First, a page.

If there’s one thing most everyone can agree on, it’s that today’s workplace isn’t necessarily the healthiest environment. Not enough windows or natural light. Uncomfortable workstations and chairs. Endless meetings. Long hours spent sitting behind a desk, in front of a computer screen. Add the good old junk-food vending machine into the mix, and you have yourself a recipe for stress. Author and workplace design specialist Leigh Stringer offers a few tips on how leaders can take a proactive approach to keeping the work environment healthy and happy—a win-win for everyone.
1. Give employees a choice. Studies show that employees who feel more in “control” of their work and work environment are less likely to suffer from stress and illness. They also report increases in productivity. Talk to your team about ways you can build more choice into their work environment, such as changing where, when and how they work. Allow them to work at home, institute a more flexible schedule, or reconfigure the space to better suit individual preferences (like sit-to-stand desks or second computer monitors).
2. Nurture “biophilia.” First of all, we have a strong desire to be in and among nature. It’s only natural—for most of human history, we spent all our time outdoors. This preference, often referred to as biophilia, was introduced and popularized by E.O. Wilson, who suggests that there is an instinctive bond between human beings and other living systems. Integrate natural elements into the work environment by incorporating real plants, water, and views to nature. Try creating features that mimic nature, such as artwork, photographs, or natural materials. Particularly of note, there is mounting evidence that biophilic environments can improve stress recovery rates and cognitive functions, lower blood pressure, enhance mental stamina and focus, elevate moods, and increase learning rates.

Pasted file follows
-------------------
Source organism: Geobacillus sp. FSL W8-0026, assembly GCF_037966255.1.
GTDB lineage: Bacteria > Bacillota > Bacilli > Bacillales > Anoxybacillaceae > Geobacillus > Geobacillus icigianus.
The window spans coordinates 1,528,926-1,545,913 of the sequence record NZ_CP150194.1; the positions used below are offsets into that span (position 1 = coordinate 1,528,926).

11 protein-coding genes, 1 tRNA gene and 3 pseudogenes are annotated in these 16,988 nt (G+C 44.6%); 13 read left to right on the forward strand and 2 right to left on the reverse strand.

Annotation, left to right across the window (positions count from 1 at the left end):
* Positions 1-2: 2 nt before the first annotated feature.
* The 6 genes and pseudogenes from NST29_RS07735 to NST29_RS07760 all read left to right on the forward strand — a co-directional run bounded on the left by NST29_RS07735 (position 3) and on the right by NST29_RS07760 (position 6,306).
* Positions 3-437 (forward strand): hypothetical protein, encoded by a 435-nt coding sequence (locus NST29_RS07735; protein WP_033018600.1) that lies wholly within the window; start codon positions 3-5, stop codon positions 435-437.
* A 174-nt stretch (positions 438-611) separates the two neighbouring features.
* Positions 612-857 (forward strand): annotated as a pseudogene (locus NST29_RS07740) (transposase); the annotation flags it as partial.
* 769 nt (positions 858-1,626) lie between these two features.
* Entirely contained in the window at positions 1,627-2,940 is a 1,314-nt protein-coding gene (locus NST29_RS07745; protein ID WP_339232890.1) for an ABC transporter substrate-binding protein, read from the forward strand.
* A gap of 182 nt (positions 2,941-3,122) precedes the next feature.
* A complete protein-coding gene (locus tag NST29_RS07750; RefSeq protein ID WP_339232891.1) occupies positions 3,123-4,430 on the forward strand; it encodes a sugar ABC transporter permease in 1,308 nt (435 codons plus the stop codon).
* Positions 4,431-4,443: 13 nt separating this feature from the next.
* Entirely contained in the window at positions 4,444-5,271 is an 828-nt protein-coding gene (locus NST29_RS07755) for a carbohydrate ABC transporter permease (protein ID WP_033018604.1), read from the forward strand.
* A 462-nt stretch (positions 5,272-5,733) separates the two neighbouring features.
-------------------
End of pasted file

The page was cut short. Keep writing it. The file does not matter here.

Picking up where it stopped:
3. Use choice architecture to improve eating habits. Know why you walk into a grocery store and find yourself buying food at the end of the aisle? Or why candy is located at child-eye level by the checkout counter? Foods that are easy to spot and presented well aren’t put there by accident, and food companies pay for the privilege. The secret is “choice architecture,” a term for different ways that choices can be presented to consumers, and the impact on consumer decision making. Consequently, companies use this strategy by reducing unhealthy foods in the workplace, or making them harder to find. In addition, you can subconsciously encourage better eating habits at work by putting healthy food in glass containers (versus opaque containers), using glass-door refrigerators , or even providing colorful plates. (More on choice architecture here.)
4. Make getting healthy a team sport. Social influence (peer pressure) has a positive impact on exercise behavior and attitudes. There are many ways to tap into this at work, like creating competitions to encourage more walking, biking or participating in team sports. Create a community garden if you have the real estate available. Studies show that people are more likely to eat healthy food if they have a hand in growing it as a community, even more so than on their own.
5. Look at lighting. Our internal circadian rhythm, or biological clock, regulates the timing of sleepiness and wakefulness throughout the day. Controlled by a part of the brain at the back of the eye, it’s triggered by changes in natural daylight. Unfortunately, most of us spend 90% of our day indoors, which plays havoc with our sleep cycle. To combat this, consider a circadian lighting system designed to trigger wakefulness. If you don’t have the budget for the full system (they can get pretty sophisticated), try a “daylight” LED bulb in your office task light. You’ll be shocked by how much better you feel after just a few minutes, and you will likely sleep better, too. (More on circadian lighting here.)
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